Last Thursday night at the Boston Planning and Development Agency hosted a meeting to discuss a few changes and some updates to the commercial development project at 9 Chelsea St.
Linear Retail plans to take the 18,795 square-foot lot that once housed the former Rapino Funeral Home in Maverick Square and construct a three story commercial retail structure with on site parking for five vehicles and a loading area.
Linear’s attorney, Richard Lynds, said his client’s proposal hopes to revitalize the site with approximately 39,000 square feet of gross floor area, with approximately 13,000 square feet being on the lower and upper two levels.
“In what will be an important project for the Maverick Square neighborhood, the building has been re-designed and modified with input from neighbors, residents and businesses of the Maverick Square community through community outreach, which has spanned three years,” said Lynds.
This process included numerous meetings held by East Boston Main Streets, the Jeffries Point Neighborhood Association (JPNA) and abutters. In addition, the proponent has engaged in discussions with the local elected delegation and has had numerous discussions with the Urban Design staff of the BPDA.
After hearing from abutters and members of the community and based on that feedback the project has been increased in size from two to three stories adding approximately 13,000 square feet of commercial space from what was originally proposed.
Lynds said that in all his years practicing zoning law he was shocked by the numerous community comments asking the developer to make the building bigger and more dense.
Also materials and architectural features have been modified to reflect an exterior that is more complimentary to the surrounding neighborhood.
The developer also agreed to pay $75,000 for the restoration of a historic Howard Clock that once stood inside the Rapino Funeral Home parking lot. The clock was destroyed several years ago during a storm. Lynds said his client will not only restore the clock but site it appropriately outside 9 Chelsea St. or somewhere else in the neighborhood if that’s what resident want.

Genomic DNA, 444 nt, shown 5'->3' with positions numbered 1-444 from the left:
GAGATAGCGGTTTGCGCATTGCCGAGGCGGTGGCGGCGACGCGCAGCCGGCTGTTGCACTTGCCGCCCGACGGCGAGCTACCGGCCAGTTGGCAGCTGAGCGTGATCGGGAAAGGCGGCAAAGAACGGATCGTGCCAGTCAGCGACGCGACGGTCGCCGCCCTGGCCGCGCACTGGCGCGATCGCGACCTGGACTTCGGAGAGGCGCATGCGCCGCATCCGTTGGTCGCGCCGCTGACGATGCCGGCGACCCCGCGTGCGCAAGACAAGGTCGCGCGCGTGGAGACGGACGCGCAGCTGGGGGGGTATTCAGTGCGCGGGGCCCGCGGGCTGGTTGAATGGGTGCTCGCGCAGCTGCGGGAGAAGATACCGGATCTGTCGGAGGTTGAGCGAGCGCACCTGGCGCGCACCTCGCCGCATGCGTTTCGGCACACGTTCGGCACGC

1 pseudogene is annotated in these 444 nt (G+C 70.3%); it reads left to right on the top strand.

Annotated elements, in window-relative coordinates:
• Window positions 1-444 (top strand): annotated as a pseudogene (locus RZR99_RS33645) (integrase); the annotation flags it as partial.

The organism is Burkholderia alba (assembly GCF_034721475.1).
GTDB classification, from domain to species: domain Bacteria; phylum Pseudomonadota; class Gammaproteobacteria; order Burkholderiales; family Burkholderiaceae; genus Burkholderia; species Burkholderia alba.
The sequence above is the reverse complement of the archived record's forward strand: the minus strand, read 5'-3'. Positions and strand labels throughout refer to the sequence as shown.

The BPDA Project Manager Raul Duverge said the sore subject among some in the community regarding the demolition of two bow-fronts as part of the project was not the focus of last week’s meeting.
“That process played out, the buildings were demolished and they can not be brought back.” said Duverge.
However, that didn’t stop some of accusing the developer of ‘bulldozing’ through the process to get the two buildings down.
However, Lynds pointed that in July, only that after a lengthy public process, Linear got the greenlight from the city to demolish the two buildings.
The demolition ended a year long battle between the developer and residents. In September the Landmarks Commission placed a 90 day demolition delay on the project. The Landmarks Commission regularly grants 90 day demolition delays under Article 85 unless the commission determines there is good reason for the buildings to come down sooner. The purpose of Article 85, according to the Landmark Commission, ‘is to establish a predictable process for reviewing requests to demolish certain buildings in order to establish an appropriate waiting period during which the city and the applicant can propose and consider alternatives to the demolition of a building of historical, architectural, cultural or urban design value to the city’ as well as to ‘provide an opportunity for the public to comment on the issues regarding the demolition of a particular building.’
Then, with the demolition delay set to expire on November 20, 2017 Linear was told by the Landmarks Commission that they were in violation of Article 85. At a subsequent hearing in front of the Landmarks Commission Linear was told that the same community members trying to save the two homes had provided the commission with pictures depicting demolition work occurring at 144-146 Maverick St.
While no Landmarks Commission members went out to inspect the two Maverick Street properties they ruled Linear was in violation of Article 85 and slapped the two-year moratorium on the project. This meant that Linear could not move forward with zoning or permitting for the project until 2019.
However, in April the Boston Zoning Board of Appeals (ZBA) voted unanimously to reverse a previous Boston Landmarks Commission ruling that placed the two-year moratorium on a Maverick Street development project. The ZBA ruled that Landmarks Commission erred in its determination to impose the two-year moratorium on the project under Article 85 of the Boston Zoning Codes.